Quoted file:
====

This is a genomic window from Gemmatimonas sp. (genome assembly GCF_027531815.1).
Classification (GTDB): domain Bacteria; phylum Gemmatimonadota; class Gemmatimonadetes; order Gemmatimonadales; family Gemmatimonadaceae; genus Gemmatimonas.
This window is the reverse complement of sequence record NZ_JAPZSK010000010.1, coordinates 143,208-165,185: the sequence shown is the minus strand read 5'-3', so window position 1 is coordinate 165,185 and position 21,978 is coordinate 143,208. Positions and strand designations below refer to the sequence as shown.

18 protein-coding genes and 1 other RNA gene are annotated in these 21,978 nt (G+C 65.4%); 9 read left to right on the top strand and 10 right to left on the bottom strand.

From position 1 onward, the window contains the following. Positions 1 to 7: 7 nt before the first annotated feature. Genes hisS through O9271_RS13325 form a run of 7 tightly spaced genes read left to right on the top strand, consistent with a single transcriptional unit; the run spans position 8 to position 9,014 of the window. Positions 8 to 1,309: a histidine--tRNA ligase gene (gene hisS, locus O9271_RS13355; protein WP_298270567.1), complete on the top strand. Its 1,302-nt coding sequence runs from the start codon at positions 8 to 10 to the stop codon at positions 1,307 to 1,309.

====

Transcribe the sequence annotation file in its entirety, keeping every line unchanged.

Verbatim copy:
This is a genomic window from Gemmatimonas sp. (genome assembly GCF_027531815.1).
Classification (GTDB): domain Bacteria; phylum Gemmatimonadota; class Gemmatimonadetes; order Gemmatimonadales; family Gemmatimonadaceae; genus Gemmatimonas.
This window is the reverse complement of sequence record NZ_JAPZSK010000010.1, coordinates 143,208-165,185: the sequence shown is the minus strand read 5'-3', so window position 1 is coordinate 165,185 and position 21,978 is coordinate 143,208. Positions and strand designations below refer to the sequence as shown.

18 protein-coding genes and 1 other RNA gene are annotated in these 21,978 nt (G+C 65.4%); 9 read left to right on the top strand and 10 right to left on the bottom strand.

From position 1 onward, the window contains the following. Positions 1 to 7: 7 nt before the first annotated feature. Genes hisS through O9271_RS13325 form a run of 7 tightly spaced genes read left to right on the top strand, consistent with a single transcriptional unit; the run spans position 8 to position 9,014 of the window. Positions 8 to 1,309: a histidine--tRNA ligase gene (gene hisS, locus O9271_RS13355; protein WP_298270567.1), complete on the top strand. Its 1,302-nt coding sequence runs from the start codon at positions 8 to 10 to the stop codon at positions 1,307 to 1,309.